Should I Patent My Product?

What is a Product Patent?

As an industrial designer, this question makes a frequent appearance in discussions  with clients and fellow product designers. Why do people need them? Is everyone out there to steal your ideas? How careful do you need to be with your intellectual property? Its easy to get stirred up into a frenzy of paranoia when it comes to potentially having your ideas copied. It could drive someone crazy knowing that someone else is making a profit from the concept they worked so hard to develop. So how can you protect yourself?

What is a Product Patent by definition

A Patent is an entitlement awarded by the government to inventors for a fixed number of years, to prohibit others from making, marketing, importing or selling a patented product or method of production. So it also protects manufacturers connected to the said patent holder. Patenting a product means you reserve the exclusive rights as an original inventor of a specific product. In basic terms, no other company or manufacturer can produce or distribute the same product. This applies to products produced using the same fabrication method or any other method that achieves the same outcome. This helps prevent direct competition between producers and upholds a level of protection for the inventor as the sole patent holder of the design or product.

The Tale of the Inventor

So you’re inventing a revolutionary toilet brush, you’ve spent 3 months cooped up in your basement skipping meals, rarely showering. The neighbours can hear you yell out loud as another prototype fails and you scratch the wall sobbing over a tropically themed picture frame with one of those generic smiling families under the cheap acrylic cover.  A certain hot glue gun receives blows from the table top, over and over again, assisted by your clenched, white knuckled grip of course. It was cooling down but you left it too close to the table’s edge. Brushing past it you seared the inside of your forearm, quickly throwing you into a white rage worthy of a warlord. Mental stability could be a valid concern at this point, but you scrape together what’s left of your dwindling psyche and pull off that state of the art toilet brush.

The paranoia sets in. You catch glimpses of a less than savoury expression from an 80 year old Salvation Army volunteer off a shop window reflection, no time to think, you rush home in a panic. She’s obviously been planted there you tell yourself. They’re watching you, the phones are tapped. Returning home from dinner you hear footsteps echo behind, only 50 meters from your building. Turning to confront the assailant you meet the eyes of a 14 year old girl returning home from a piano lesson. “PFFFTT”, you hiss through tightly pursed lips, expressing your contempt for her seemingly sound alibi, “I don’t buy it!” you yell.  You stick to populated spaces and make escape routes as you enter rooms, just like Jason Bourne. Its just not safe, you’re sick of always looking over your shoulder, you need a product patent. BUT WAIT! Hold your horses, does your product really need a patent?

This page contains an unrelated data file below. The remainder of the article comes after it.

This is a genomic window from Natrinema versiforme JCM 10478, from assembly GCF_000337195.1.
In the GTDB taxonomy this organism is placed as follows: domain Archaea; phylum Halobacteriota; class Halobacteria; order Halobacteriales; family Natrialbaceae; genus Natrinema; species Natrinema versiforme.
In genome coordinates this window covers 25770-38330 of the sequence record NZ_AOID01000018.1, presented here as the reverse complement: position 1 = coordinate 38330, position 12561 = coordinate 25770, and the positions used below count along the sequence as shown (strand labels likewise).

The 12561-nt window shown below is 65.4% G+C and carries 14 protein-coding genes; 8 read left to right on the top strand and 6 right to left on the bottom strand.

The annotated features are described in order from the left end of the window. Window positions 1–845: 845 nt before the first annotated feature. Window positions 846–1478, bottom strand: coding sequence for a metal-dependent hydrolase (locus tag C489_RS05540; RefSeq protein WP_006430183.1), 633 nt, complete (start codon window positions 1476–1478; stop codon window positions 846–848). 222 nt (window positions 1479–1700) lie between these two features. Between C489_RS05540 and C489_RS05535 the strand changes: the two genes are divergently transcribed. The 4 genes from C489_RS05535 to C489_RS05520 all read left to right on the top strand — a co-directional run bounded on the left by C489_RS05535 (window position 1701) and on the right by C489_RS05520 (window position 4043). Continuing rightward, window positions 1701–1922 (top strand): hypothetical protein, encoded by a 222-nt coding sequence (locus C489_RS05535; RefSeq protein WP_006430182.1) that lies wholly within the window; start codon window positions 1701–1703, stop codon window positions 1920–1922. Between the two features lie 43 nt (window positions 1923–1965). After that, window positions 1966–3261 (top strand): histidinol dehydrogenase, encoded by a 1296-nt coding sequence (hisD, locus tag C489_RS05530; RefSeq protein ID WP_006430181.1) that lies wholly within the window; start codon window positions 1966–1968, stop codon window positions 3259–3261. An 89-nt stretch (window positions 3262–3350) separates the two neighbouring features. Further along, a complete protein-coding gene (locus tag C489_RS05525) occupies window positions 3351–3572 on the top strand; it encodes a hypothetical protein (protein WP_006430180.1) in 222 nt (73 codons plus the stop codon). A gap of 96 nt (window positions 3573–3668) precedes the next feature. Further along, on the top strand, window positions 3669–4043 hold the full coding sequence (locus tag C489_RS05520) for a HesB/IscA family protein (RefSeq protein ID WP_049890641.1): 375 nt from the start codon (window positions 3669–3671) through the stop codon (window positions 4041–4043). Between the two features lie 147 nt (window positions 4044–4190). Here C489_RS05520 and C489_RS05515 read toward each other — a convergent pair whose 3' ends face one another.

Does my Product Need a Patent?

From the perspective of a consumer product designer, there’s a few points that I want to discuss in relation to this question:

Patents aren’t necessary to sell a product:

The first point id like make is that you don’t need a patent to sell something and this may not be as obvious as some may think. After all, with the trend of start-ups and high tech, the words product and patent in the industrial design industry, get thrown around like hot potatoes. If you have a product which aren’t technology based, maybe going to market quickly and continuously evolving the product is a better option. Don’t compromise on quality of design and function and you could stay one step ahead of the “copycats”, whose replica products just don’t meet the mark.

Is it worth it?

Its very important to study the market. Do you really have a new toilet brush? Have you revolutionised the way we clean our toilets? Or does it just use better materials and have a more ergonomic design? Any product designer will tell you that these definitely aren’t bad things, it may be a successful product, I mean lets face it, not too much thought goes in to your everyday toilet brush. But you need to consider if paying the expensive fees of a patent lawyer to do a product patent search is worth it.

Are you Scared?

Is patenting your product motivated by fear like the fictional character I painted a graphic picture of earlier? Are you scared of someone stealing your Design? That might be a legitimate concern, but before you run to empty your wallet on legal fees its probably better to work with an industrial designer first. Develop a prototype and test your product in the market. This will help you determine if it is truly unique and can develop the level of interest necessary for an investment like mass manufacturing, distribution, marketing and the  employment of a Patent attorney.

There Will Always be Copycats!

In reality, depending on the specific role of your product, its very hard to stop copycat products from entering the market. Even the biggest companies in the world find it hard to stop similar products from being sold. If ever you are in the position to pursue someone legally for copying a process or a product you have patented, the legal proceedings could take years. which is something to consider.